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An astounding paddle to the finish line

Endurance, drive, skill, determination, challenge and tradition are all adjectives that describe the world's biggest outrigger canoe race known as the Olamau Race.
Endurance, drive, skill, determination, challenge and tradition are all adjectives that describe the world's biggest outrigger canoe race known as the Olamau Race.
Red Bulletin October 2013 Issue - Photography by Chris Baldwin

Winning is a state of mind that drives inner ambition and a strong will to succeed. Challenge and determination form our champions of tomorrow. Those with a love of the water are honored to take part in the world's largest outrigger canoe race, the Olamau Race, taking place in scenic Hawaii. It is more than just a competition, it is a centuries-old tradition of the Pacific which brings with it an equal amount of difficulty and danger.

The exciting race is all about teamwork, skill, endurance, innovation and sometimes even battling the elements of nature as teams take on the choppy waters around Hawaii's Big Island. Cultural diversity draws teams together from Tahitians, Hawaiians, Americans from the Pacific Northwest and more all with a desire to become champions and conquer the sport of paddling.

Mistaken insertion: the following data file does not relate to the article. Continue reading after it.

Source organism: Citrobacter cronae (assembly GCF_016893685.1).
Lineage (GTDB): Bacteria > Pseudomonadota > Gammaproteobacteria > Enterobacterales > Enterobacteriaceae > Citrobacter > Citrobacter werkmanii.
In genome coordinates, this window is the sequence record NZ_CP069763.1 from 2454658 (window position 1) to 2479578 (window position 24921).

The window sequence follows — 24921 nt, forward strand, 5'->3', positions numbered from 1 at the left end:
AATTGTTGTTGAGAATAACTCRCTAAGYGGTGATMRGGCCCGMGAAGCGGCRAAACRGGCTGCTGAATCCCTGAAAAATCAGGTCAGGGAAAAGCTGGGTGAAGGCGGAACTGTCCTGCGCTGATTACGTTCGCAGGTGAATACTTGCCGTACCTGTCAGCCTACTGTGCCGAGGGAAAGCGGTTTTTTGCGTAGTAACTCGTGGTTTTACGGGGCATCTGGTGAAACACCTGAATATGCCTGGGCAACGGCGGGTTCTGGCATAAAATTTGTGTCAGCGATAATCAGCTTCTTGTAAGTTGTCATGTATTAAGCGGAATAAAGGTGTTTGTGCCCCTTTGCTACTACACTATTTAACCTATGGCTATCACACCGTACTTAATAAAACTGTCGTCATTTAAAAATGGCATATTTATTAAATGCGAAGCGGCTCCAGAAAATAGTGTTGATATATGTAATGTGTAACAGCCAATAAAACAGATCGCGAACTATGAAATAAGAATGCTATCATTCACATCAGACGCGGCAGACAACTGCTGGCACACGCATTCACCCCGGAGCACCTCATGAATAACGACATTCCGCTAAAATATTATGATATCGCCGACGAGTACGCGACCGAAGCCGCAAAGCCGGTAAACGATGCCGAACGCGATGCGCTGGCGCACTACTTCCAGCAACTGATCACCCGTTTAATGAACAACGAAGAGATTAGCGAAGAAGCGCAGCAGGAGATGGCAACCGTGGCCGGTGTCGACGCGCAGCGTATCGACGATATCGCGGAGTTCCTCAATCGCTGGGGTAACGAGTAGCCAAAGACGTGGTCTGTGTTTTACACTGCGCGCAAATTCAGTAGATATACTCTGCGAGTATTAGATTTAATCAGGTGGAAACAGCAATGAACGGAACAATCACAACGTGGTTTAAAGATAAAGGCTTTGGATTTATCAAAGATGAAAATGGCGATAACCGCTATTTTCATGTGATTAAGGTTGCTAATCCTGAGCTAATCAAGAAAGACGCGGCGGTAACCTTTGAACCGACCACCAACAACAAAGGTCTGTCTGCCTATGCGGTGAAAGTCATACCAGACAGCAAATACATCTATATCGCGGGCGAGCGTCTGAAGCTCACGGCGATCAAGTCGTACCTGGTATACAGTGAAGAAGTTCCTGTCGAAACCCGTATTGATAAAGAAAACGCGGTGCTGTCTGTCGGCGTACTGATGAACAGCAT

This is not an amateur race. It is action-packed and takes place over a grueling three days as the canoes travel over 100 miles to get to the finish line. The most important components that hold the key to the winning formula are skill, grit and a knowledge as well as love of the ocean. Teams train endless hours to get to this point and become a part of the monumental event in the world of water.

There is definitely a method to all this madness. Paddling takes a certain rhythm and crews move quickly to the melodious call of the strokers. Those that are the fastest are seated to the front of the canoe, the competitors with the most stamina are in the middle and the steersman is at the end, serving as a coach, navigator and monitor of the waves ahead. This risk-taking sport is challenging for both men and women.

The outrigger canoe dates back centuries when it was first built of logs direct from Hawaii's native Koa trees nestled in the forest amongst the volcano mountains. It was a very time-consuming transformation, but as the years have advanced, so has the outrigger canoe. Composite materials and computerized engineering mold the outrigger of the present. Mention Odie Sumi and anyone that is deeply involved in the sport will say that he is a master of canoe creation with his 'Pure Canoes And Paddles Laboratory' right there in Hawaii. He understands what it takes to have that winning edge and provides supplies the best of the best with his advanced product.

There is nothing more scenic than the Olamau Race. The tallest mountain in the world is located right in front of you and serves as the backdrop, also known as the Mauna Kea volcano. Black cliffs and wondrous waterfalls will amaze and astound the first time visitor and long time admirer.

Learn more about this magnificent sport by going to: www.redbull.com/cs/Satellite/en_US/Article/red-bulletin-wave-warriors-02.... Red Bulletin will fill you in with their October issue.